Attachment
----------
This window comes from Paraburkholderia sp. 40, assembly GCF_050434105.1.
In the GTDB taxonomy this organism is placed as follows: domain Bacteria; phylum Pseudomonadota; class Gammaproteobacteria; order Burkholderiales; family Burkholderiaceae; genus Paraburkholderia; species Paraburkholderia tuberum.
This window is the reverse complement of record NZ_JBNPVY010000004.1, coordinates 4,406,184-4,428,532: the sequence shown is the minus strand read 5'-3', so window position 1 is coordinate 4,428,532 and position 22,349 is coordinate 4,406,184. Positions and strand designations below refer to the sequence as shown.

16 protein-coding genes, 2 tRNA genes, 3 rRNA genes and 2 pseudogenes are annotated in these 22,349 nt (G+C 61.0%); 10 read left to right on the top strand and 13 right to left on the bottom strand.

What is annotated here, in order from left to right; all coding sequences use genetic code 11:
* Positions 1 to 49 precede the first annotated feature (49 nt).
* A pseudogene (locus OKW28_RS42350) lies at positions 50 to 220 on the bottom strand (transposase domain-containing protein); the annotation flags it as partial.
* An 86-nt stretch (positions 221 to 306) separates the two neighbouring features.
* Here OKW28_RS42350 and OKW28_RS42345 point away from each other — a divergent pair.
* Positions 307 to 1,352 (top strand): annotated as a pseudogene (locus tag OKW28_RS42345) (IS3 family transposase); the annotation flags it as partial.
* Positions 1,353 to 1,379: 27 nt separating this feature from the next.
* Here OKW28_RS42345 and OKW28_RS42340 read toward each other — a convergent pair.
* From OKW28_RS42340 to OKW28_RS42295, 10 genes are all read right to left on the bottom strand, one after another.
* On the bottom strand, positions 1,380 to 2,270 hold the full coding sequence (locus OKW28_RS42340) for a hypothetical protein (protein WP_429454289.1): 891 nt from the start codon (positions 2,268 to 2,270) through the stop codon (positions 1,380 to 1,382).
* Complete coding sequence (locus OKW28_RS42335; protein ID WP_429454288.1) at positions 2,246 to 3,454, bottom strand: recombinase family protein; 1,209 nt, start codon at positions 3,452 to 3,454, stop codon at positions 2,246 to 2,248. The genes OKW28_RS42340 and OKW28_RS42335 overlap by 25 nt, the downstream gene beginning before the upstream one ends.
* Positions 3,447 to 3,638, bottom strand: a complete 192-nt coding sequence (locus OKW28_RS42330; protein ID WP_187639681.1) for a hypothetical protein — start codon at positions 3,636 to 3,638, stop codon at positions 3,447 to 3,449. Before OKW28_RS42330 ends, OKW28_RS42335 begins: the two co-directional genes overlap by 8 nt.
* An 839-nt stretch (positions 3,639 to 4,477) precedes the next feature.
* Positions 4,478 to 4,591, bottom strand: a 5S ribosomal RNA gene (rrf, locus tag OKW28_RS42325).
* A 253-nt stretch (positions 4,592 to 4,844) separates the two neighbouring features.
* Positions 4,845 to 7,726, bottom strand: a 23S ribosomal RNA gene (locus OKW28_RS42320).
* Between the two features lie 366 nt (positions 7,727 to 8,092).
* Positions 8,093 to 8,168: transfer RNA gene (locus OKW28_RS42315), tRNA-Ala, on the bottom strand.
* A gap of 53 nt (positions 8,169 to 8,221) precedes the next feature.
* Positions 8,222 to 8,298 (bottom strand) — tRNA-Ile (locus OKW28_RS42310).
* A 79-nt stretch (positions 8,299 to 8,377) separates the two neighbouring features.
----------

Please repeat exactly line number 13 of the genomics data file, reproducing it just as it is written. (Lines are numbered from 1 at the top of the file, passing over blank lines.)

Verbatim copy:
* From OKW28_RS42340 to OKW28_RS42295, 10 genes are all read right to left on the bottom strand, one after another.